From here things got interesting – fortunately for us the wind didn’t get too strong, but it did become quite light and fickle. Here, around the very mouth of the Derwent River we would usually expect a south-easterly sea breeze to come in soon after noon on a hot Tasmanian summer day, however, today the forecast was for south-westerly winds later in the day. For the beginning of this leg the wind was still quite northerly so we all continued with our spinnakers trying to cover as much water as we could with the wind behind us. Most boats in our division headed straight across the river towards Piersons Point, others followed the division one boats along the shore of South Arm on the eastern side, while a few headed west toward Blackmans Bay to find a breeze on this side. At this stage it’s often more a case of luck than tactics, and we spent the next couple of hours avidly watching the water for signs of the wind’s behaviour – and were pleasantly surprised to find ourselves in the middle of a pod of dolphins.

(Dolphin video to come – sorry, technical difficulties!)

For the next couple of hours we played a cat and mouse game with the other yachts – catching up, getting left behind, sneaking past, only to watch the others catch the breeze and get away again. We don’t call Piersons Point Dodgy Point for nothing. Here’s where the breezes all meet – the northerly funneled down the Derwent, the southerly from Storm Bay, the south-westerly funneled up the D’Entrecasteaux Channel and sometimes an Easterly from around the corner of South Arm. And this is where sailing can become the slowest form of racing. Andrew pulled out his pen and paper. Rohan got a sore neck from craning up at the top edge of the spinnaker and constantly trimming. We all reapplied the sunscreen, then I put on the coffee pot and we all pulled out our lunch.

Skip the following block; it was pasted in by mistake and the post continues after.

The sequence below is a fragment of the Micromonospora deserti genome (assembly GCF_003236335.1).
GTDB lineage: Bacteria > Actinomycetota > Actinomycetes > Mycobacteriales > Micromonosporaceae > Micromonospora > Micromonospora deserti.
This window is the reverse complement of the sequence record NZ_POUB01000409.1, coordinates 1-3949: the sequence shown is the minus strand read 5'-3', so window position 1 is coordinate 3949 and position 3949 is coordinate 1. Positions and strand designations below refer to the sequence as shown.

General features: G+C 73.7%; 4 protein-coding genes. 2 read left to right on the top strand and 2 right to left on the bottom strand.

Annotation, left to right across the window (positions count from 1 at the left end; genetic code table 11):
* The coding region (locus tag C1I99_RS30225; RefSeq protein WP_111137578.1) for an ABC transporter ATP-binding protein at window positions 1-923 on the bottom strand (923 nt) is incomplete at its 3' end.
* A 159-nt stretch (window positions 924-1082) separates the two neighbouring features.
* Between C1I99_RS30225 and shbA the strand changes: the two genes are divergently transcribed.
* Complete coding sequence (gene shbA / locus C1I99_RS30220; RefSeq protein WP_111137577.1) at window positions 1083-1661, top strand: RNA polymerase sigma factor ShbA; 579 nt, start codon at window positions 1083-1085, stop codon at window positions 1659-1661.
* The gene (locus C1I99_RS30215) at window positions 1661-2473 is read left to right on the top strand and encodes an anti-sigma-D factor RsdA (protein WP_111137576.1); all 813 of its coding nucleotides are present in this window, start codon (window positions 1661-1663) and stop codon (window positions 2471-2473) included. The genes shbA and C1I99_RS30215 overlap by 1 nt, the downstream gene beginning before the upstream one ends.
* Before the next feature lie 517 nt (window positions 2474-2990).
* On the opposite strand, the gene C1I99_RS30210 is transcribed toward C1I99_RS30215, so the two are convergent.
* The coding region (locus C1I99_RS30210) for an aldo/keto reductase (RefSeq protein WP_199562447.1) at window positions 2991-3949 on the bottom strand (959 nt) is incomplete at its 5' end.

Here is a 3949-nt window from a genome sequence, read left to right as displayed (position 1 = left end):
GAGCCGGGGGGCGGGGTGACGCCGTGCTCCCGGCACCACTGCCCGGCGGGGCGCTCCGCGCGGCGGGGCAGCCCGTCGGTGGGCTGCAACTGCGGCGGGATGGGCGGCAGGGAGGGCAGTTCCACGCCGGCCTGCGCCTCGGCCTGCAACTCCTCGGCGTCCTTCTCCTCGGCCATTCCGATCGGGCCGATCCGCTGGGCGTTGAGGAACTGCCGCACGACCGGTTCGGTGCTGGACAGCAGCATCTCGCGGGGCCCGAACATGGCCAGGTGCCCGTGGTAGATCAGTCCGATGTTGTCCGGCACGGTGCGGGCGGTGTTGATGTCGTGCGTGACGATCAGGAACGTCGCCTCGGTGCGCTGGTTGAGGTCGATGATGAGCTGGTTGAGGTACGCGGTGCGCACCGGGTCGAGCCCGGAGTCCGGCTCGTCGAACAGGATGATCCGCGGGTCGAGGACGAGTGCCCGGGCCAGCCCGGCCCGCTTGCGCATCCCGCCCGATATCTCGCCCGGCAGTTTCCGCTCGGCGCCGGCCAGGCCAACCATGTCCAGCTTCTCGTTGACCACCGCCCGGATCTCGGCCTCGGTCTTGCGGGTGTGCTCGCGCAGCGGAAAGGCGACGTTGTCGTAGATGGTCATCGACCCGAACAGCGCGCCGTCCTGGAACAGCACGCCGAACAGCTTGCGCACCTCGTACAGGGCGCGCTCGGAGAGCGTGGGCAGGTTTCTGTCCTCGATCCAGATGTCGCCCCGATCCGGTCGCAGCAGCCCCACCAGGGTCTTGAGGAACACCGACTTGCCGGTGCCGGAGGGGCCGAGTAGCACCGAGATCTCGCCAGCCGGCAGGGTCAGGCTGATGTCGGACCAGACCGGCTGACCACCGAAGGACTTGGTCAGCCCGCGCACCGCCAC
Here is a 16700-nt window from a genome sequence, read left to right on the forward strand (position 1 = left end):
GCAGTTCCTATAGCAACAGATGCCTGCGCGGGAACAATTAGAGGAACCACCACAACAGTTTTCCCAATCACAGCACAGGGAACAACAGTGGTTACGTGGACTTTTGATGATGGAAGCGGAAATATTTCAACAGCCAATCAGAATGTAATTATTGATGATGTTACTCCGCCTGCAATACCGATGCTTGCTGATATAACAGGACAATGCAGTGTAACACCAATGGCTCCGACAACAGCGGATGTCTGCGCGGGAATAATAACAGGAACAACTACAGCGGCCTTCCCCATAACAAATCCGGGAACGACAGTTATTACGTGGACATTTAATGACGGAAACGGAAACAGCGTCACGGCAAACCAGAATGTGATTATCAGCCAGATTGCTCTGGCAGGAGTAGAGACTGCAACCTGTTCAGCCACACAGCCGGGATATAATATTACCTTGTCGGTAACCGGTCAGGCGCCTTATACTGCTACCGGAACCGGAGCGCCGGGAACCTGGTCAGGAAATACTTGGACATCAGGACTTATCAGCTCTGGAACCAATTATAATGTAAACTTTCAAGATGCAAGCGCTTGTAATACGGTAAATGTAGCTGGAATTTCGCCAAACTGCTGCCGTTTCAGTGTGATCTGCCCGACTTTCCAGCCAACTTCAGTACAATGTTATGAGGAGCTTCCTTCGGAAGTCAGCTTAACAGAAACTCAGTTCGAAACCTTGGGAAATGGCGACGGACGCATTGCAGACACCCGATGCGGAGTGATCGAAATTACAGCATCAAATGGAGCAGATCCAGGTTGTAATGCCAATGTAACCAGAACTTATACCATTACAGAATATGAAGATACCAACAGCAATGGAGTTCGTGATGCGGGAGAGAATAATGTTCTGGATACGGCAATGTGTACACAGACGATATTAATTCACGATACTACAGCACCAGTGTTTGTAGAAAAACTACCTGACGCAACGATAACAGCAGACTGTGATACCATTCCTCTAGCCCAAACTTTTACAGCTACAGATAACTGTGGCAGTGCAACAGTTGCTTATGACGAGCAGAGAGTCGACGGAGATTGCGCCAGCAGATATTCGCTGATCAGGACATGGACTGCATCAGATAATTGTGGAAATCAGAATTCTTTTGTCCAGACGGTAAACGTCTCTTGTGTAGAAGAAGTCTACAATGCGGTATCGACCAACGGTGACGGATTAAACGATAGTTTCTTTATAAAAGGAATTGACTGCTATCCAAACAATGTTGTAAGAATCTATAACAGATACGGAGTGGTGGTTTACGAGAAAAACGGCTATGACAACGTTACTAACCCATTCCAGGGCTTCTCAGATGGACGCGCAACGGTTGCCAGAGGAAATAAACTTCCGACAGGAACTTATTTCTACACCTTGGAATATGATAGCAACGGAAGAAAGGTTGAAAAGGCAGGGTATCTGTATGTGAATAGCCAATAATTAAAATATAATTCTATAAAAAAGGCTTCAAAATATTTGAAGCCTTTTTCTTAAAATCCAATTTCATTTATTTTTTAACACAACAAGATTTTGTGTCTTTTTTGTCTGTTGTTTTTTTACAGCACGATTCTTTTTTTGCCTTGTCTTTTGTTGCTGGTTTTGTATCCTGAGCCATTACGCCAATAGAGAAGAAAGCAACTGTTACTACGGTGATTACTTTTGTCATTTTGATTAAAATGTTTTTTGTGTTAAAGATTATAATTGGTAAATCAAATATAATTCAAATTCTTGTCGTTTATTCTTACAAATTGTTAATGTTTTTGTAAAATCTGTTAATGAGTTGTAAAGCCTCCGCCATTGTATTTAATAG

I recently attended a book launch for A Little Book of Slow by Sally Wise and Paul McIntyre – all about the slow way of living: cooking and making things from scratch, contemplative pastimes. Sailing wasn’t in it, but I vote it could well be included. There is something rewarding about being in tune with the wind and the sea. You learn valuable patience when you are forced to go with the rhythms of nature.

A change did come in, just before we reached the mark, so it was a slow and frustrating rounding after which we found ourselves well towards the back of the fleet. So the wind was behind us again for the trip home and we hoisted the spinnaker again. It’s not often you get the wind behind both ways! Coming back the wind was light and variable, so the spinnaker went up and down a few times, keeping us all busy.

Nearing the finish we came upon various fleets of little yachts and had to avoid interfering with their races. Lovely to see so many people enjoying the river under sail.

We reached home pleasantly tired and recharged with vitamin D and fresh air. We were second-last over the line but ninth on corrected time. Not a bad result for such a small crew on a big slow boat!